Salon has a fascinating interview with Paul Davies, one of those super-smart quantum physics guys. The discussion is of physics where it nibbles at the edge of faith, and where he believes scientists inject their own quasi-religious assumptions on the nature of the universe.
What I find astonishing is how much of what he talks about in terms of quantum-physical law and its potential meaning for the nature of time and space sounds remarkably similar to my (woefully inadequate) understanding of Buddhism and the Nil. I am used to seeing the parallels between Buddhism and psychology, but this is something else entirely (em. mine):
Right. I’m not talking about time travel. This is just standard quantum physics. Standard quantum physics says that if you make an observation of something today — it might just be the position of an atom — then there’s an uncertainty about what that atom is going to do in the future. And there’s an uncertainty about what it’s going to do in the past. That uncertainty means there’s a type of linkage. Einstein called this “spooky action at a distance.”
But what’s so hard to fathom is that this act of observation, which has been observed at the subatomic level, would affect the way matter spread right after the big bang. That sounds awfully far-fetched.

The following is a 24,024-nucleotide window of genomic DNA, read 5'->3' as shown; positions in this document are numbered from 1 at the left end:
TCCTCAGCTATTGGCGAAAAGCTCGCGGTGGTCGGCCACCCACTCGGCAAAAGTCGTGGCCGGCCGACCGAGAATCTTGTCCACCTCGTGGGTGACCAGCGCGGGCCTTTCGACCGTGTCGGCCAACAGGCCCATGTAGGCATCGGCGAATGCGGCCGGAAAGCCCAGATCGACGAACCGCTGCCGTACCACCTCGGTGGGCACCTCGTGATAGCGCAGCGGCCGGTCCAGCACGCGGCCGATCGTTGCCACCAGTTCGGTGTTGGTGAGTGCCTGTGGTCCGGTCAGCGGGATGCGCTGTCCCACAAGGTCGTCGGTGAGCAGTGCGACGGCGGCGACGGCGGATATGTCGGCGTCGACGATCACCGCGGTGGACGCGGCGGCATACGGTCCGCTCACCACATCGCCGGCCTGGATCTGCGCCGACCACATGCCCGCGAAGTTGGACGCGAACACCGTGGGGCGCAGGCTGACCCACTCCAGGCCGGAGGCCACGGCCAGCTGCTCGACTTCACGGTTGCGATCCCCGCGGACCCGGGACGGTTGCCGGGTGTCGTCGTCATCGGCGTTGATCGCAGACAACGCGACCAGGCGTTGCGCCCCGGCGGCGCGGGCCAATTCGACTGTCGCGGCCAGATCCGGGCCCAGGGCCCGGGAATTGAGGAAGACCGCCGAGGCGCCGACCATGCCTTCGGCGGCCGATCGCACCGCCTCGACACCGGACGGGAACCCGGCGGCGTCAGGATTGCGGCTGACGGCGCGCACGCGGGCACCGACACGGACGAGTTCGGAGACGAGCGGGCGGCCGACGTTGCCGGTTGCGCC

Well, it’s only far-fetched if you want to think that every little observation that we perform today is somehow micromanaging the universe in the far past. What we’re saying is that as we go back into the past, there are many, many quantum histories that could have led up to this point. And the existence of observers today will select a subset of those histories which will inevitably, by definition, lead to the existence of life. Now, I don’t think anybody would really dispute that fact.
So not only are our actions informed by our experiences in the past, but our past – on a quantum level – is informed by our actions in the present. By extension, our past, our future and even our present is an ever-changing corridor, filled with doors of which we can choose but one.
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